Friday, June 21, 2013

Summer zoo day

A forecast of 100-plus degrees won't make Graham and me heat hostages. Thanks to the recent "Zoopendous" deal ($10 admission vs. $20), we planned a Phoenix Zoo trip for last weekend.

It was originally a bicycle outing, so we unmounted our rides from Jeep's bike rack and walked them over to the zoo entrance. I quickly noticed the no-bikes sign. We inquired about it at the ticket booth and a worker replied that the zoo no longer allows bikes because "it became a safety issue." The news was a disappointment, but we didn't let that ruin our day.

The animals are more active in the morning before the day starts to heat up.  Well, maybe not all the animals are up and moving. ...

The monkeys, however, were curious and friendly. A couple even came over to the glass to say hello.

This monkey was eating a bird!

The orangutan exhibit, "People of the Forest," is one of my favorites.

Among my favorite animals we spotted were the burrowing owl and the desert tortoise.

The burrowing owl looks bigger than it actually was in this photo. It was too shy to come out of this log.

The tortoise was busy munching on its lettuce breakfast.
We even took a trip to South America.

The heat means the zoo isn't as crowded during the summer. Zoo hours are 7 a.m. to 2 p.m. daily.

We stopped by the sting-ray experience to pet the soft, quick-moving water animals. It's $3 or $2 for Phoenix Zoo members. You can also feed them for a few extra dollars.

Check out some of the other animals up and about:

There are exotic and colorful birds to see, too.

This one reminds me of the movie "Black Swan." It must be the eyes.

In addition to not allowing bikes anymore, the entrance of the zoo has changed since I last visited. There's now a native-species exhibit on the right that includes a black vulture and turkey vulture and TV screen to the left (but it wasn't on). I'm interested to see what other changes come about on my next visit.

Sunday, June 16, 2013

Helicoptering out of Havasu Falls, Grand Canyon

Yes, you can hike the 10 miles out of the Havasu Falls campground. But after camping for days and the hike in, we didn't want to hike out. It was also 100 degrees with no shade. Kudos to anyone who hikes out each time, but it wasn't for me. Here's a video I took when helicoptering out of Supai. 


  • Get there early on busy weekends. The earlier the better.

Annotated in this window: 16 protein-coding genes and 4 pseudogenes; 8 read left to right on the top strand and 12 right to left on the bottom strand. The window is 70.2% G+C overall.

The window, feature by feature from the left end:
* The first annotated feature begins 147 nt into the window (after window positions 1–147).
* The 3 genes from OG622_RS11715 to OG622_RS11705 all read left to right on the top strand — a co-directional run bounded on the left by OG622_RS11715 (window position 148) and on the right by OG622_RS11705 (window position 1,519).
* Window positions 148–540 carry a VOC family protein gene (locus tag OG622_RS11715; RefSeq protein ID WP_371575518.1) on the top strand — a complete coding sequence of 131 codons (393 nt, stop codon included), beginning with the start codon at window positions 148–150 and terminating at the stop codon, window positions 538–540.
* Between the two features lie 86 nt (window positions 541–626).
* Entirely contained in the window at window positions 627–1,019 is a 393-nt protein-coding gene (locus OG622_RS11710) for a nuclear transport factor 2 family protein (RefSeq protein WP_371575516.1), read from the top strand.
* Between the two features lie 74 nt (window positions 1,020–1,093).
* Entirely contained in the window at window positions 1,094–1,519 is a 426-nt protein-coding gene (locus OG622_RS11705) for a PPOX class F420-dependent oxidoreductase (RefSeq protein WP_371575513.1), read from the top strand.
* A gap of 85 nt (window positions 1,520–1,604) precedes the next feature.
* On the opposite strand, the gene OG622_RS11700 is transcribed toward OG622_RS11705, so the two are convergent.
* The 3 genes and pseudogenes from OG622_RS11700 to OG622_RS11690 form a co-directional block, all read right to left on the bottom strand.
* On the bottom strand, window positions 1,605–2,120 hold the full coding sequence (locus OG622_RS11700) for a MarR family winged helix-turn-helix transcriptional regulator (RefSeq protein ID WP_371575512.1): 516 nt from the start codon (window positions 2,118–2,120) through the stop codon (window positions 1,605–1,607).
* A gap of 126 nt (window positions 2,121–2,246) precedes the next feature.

• You can pay for the ride with a credit card.

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Thursday, June 13, 2013

Havasupai, Round 3: Lessons from my third trip to the waterfalls

Even on my third trip to Havasupai waterfalls I learned so much. It's always a new experience.

The main difference between this trip and previous visits is that this time our reservation was on a weekend and for a party of six. Team Doza was Graham, Kent, Cody, Jenn, Chris and yours truly. Instead of waking up early to drive to the trailhead on the day of the reservation, we broke up the trip; we booked a hotel room in Williams for Thursday night and then woke up at 4 a.m. Friday to drive the rest of the way. I am not sure that this helped us depart on our hike any earlier or avoid more of the intense sun, but it was easier on the driver. Two of the campers drove up late Thursday and slept in their cars for a few hours.

Driving through Seligman.

Turn right onto Indian Road 18.

From Seligman we followed Interstate 40 to Seligman and then took Route 66 to Indian Road 18. The drive on IR 18 is about 60 miles at 50 mph. Be on the lookout for cattle in the road; a startled calf ran across the road on our way to the hilltop. The cattle stayed so close to the road that we started honking as we approached to scare them away from the pavement. Cattle guards add bumpiness to the ride. The road starts to get rough in some spots. One such area is near Mile Marker 22, but the road smooths out again around Mile 44. At Mile 57 the speed limit slows to 25 mph as the road curves and you approach the trailhead.

The cattle get really close to the road.

When we arrived at Hualapai Hilltop, we were shocked at the number of cars parked in the lot and along the street. We parked so far from the trailhead that the walk there felt like a hike in itself. Beforehand Graham cooked our usual breakfast of an egg, veggie and potato skillet. We finally took off  around 8 a.m.